Protected Member of a class in only available in the contained class (in which it has been declared) and in the derived class within the assembly and also outside the assembly.

Means if a class that resides outside the assembly can use the protected member of the other assembly by inherited that class only.

We can exposed the Protected member outside the assembly by inherited that class and use it in the derived class only.

Note: Protected members are not accessible using the object in the derived class.

Internal Member

Internal Member of a class is available or access within the assembly either creating object or in a derived class or you can say it is accessible across all the classes within the assembly.

Note: Internal members not accessible outside the assembly either using object creating or in a derived class.

Protected Internal

Protected Internal access modifier is combination Protected or Internal.

Protected Internal Member can be available within the entire assembly in which it declared either creating object or by inherited that class. And can be accessible outside the assembly in a derived class only.

Note: Protected Internal member works as Internal within the same assembly and works as Protected for outside the assembly.


public - The members (Functions & Variables) declared as public can be accessed from anywhere.

private - Private members cannot be accessed from outside the class. This is the default access specifier for a member, i.e if you do not specify an access specifier for a member (variable or function), it will be considered as private. Therefore, string PhoneNumber; is equivalent to private string PhoneNumber.

protected - Protected members can be accessed only from the child classes.

internal - It can be accessed only within the same assembly.

protected internal - It can be accessed within the same assembly as well as in derived class.


Protected internal best suites when you want a member or type to be used in a derived class from another assembly at the same time just want to consume the member or type in the parent assembly without deriving from the class where it is declared. Also if you want only to use a member or type with out deriving from another class, in the same assembly you can use internal only.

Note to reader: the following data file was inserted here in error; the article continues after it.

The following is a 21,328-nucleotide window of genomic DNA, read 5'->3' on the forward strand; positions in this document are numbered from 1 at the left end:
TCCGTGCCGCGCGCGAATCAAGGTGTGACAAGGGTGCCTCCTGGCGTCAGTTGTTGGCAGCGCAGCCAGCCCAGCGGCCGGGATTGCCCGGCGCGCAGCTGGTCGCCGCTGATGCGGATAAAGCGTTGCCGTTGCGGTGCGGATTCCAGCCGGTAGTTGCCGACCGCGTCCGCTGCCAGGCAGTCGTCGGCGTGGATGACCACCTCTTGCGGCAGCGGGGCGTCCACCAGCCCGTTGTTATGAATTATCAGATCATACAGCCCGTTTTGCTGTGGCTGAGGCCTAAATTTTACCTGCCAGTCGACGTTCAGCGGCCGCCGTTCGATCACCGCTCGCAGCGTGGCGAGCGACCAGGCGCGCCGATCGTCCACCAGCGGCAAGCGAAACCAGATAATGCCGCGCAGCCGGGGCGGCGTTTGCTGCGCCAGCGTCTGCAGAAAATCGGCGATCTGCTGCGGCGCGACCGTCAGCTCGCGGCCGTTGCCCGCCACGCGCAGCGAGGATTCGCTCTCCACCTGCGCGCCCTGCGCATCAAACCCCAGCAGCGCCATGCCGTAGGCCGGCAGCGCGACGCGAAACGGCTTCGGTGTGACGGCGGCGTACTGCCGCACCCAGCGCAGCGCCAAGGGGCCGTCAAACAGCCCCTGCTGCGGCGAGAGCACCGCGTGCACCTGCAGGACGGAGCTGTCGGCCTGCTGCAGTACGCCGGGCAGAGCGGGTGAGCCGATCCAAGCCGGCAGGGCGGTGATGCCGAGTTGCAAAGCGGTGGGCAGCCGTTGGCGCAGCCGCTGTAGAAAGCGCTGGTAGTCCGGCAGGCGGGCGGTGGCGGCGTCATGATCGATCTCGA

Think about protected internal as applying two access modifier (protected, and internal) on the same field, property or method.

In the real world, imagine we are issuing privilege for people to visit museum:

  1. Everyone inside the city are allowed to visit museum (internal).
  2. Everyone outside of the city that their parents live here are allowed to visit museum (protected).

And we can put them together in these way:

Everyone inside the city (internal) and everyone outside of city that their parents live here (protected) are allowed to visit the museum (protected internal).

Programming world:

internal: The field is available everywhere in the assembly (project). It is like saying it is public in its project scope (but can not being accessed outside of project scope even by those classes outside of assembly which inherit from that class). Every instance of that type can see it in that assembly (project scope).

protected: simply means that all derived classes can see it (inside or outside of assembly). For example derived classes can see the field or method inside its methods and constructors using: base.NameOfProtectedInternal.

So, putting these two access modifier together (protected internal), you have something that can being public inside the project, and can be seen by those which have inherited from that class inside their scope.

They can be written in the internal protected, and does not change the meaning, but it is convenient to write it protected internal.